July 2019
Volume 60, Issue 9
Open Access
ARVO Annual Meeting Abstract  |   July 2019
One beam-one vessel is not true: lamina cribrosa vessel and collagen beam networks have distinct topologies
Author Affiliations & Notes
  • Bryn Brazile
    University of Pittsburgh, Pittsburgh, Pennsylvania, United States
  • Bin Yang
    University of Pittsburgh, Pittsburgh, Pennsylvania, United States
  • Alexandra Gogola
    University of Pittsburgh, Pittsburgh, Pennsylvania, United States
  • Po Lam
    University of Pittsburgh, Pittsburgh, Pennsylvania, United States
  • Andrew Voorhees
    University of Pittsburgh, Pittsburgh, Pennsylvania, United States
  • Ian A Sigal
    University of Pittsburgh, Pittsburgh, Pennsylvania, United States
  • Footnotes
    Commercial Relationships   Bryn Brazile, None; Bin Yang, None; Alexandra Gogola, None; Po Lam, None; Andrew Voorhees, None; Ian Sigal, None
  • Footnotes
    Support  NIH R01-EY023966, R01-EY028662, T32-EY017271, P30-EY008098, and Eye and Ear Foundation of Pittsburgh
Investigative Ophthalmology & Visual Science July 2019, Vol.60, 4275. doi:https://doi.org/
  • Views
  • Share
  • Tools
    • Alerts
      ×
      This feature is available to authenticated users only.
      Sign In or Create an Account ×
    • Get Citation

      Bryn Brazile, Bin Yang, Alexandra Gogola, Po Lam, Andrew Voorhees, Ian A Sigal; One beam-one vessel is not true: lamina cribrosa vessel and collagen beam networks have distinct topologies. Invest. Ophthalmol. Vis. Sci. 2019;60(9):4275. doi: https://doi.org/.

      Download citation file:


      © ARVO (1962-2015); The Authors (2016-present)

      ×
  • Supplements
Abstract

Purpose : It is often stated that each lamina cribrosa collagen beam contains a vessel and that all vessels are contained in a beam. We analyzed the spatial interrelation between the lamina cribrosa microvasculature and collagen beams. Specifically, we quantified the percentage of collagen beams that contain a vessel, and the number of vessels that are inside/outside of a collagen beam

Methods : The vasculature of six normal monkey eyes was labeled by perfusing lipophilic carbocyanine dyes through the carotid artery. Eyes were enucleated, and coronal cryosections through the lamina cribrosa were imaged using fluorescence and polarized light microscopy to visualize the vessels and collagen beams, respectively. The images were registered to form 3D volumes, and the beams and vessels segmented for visualization and analyzed to quantify their spatial interrelationship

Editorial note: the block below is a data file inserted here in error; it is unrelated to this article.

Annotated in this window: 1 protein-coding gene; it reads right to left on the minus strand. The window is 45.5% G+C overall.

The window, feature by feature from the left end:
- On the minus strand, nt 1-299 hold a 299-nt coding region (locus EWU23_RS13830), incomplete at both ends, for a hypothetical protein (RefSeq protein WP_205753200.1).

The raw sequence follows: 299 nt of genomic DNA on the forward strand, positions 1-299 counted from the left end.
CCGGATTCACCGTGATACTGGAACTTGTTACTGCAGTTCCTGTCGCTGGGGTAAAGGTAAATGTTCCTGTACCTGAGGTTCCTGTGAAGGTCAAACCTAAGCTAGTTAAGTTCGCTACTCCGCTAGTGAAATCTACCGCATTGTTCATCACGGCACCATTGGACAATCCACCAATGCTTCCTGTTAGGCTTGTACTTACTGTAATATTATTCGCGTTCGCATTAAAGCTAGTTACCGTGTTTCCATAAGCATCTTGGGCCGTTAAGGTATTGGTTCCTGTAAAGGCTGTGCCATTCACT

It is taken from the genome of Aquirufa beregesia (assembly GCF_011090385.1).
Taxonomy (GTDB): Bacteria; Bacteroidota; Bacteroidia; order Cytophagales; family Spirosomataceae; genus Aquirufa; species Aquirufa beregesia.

Results : On average, only 22% of the collagen beams contained a vessel within (individual eyes ranged from 14% to 32%). On average, 21% of the vessels within the LC were located outside of a collagenous beam (range 13% to 36%). Thus, on average, 79% of the LC vessels were inside a beam (range 64% to 87%). Individual monkeys differed significantly in the fraction of vessels outside a beam (p<0.01 by linear mixed effect analysis), but not in the fraction of beams containing a vessel (p>0.05). Contralateral eyes were not significantly different in the fraction of beams with a vessel and vessels outside of beams (p>0.05)

Conclusions : The laminar vascular and collagenous networks are clearly distinct. The widespread notions that every lamina beam has a vessel, and all vessels are within beams are inaccurate. Up to a third of the beams did not have a vessel within. Similarly, up to a third of the lamina vessels are outside beams. We postulate that vessels outside beams may be particularly sensitive to elevated IOP

This abstract was presented at the 2019 ARVO Annual Meeting, held in Vancouver, Canada, April 28 - May 2, 2019.

 

A) Lamina vasculature (red) and collagen (green) in a 32um thick projection. Collagen beams with no vessels (pink arrows), vessel outside beams (white arrow), vessel along the side of the beam (blue arrow), and the expected vessel through the center of a beam (yellow arrows). B) Percentage of beams with a vessel within. C) Percentage of vessels outside a beam. Bars: mean over lamina depth; error bars: SD

A) Lamina vasculature (red) and collagen (green) in a 32um thick projection. Collagen beams with no vessels (pink arrows), vessel outside beams (white arrow), vessel along the side of the beam (blue arrow), and the expected vessel through the center of a beam (yellow arrows). B) Percentage of beams with a vessel within. C) Percentage of vessels outside a beam. Bars: mean over lamina depth; error bars: SD

×
×

This PDF is available to Subscribers Only

Sign in or purchase a subscription to access this content. ×

You must be signed into an individual account to use this feature.

×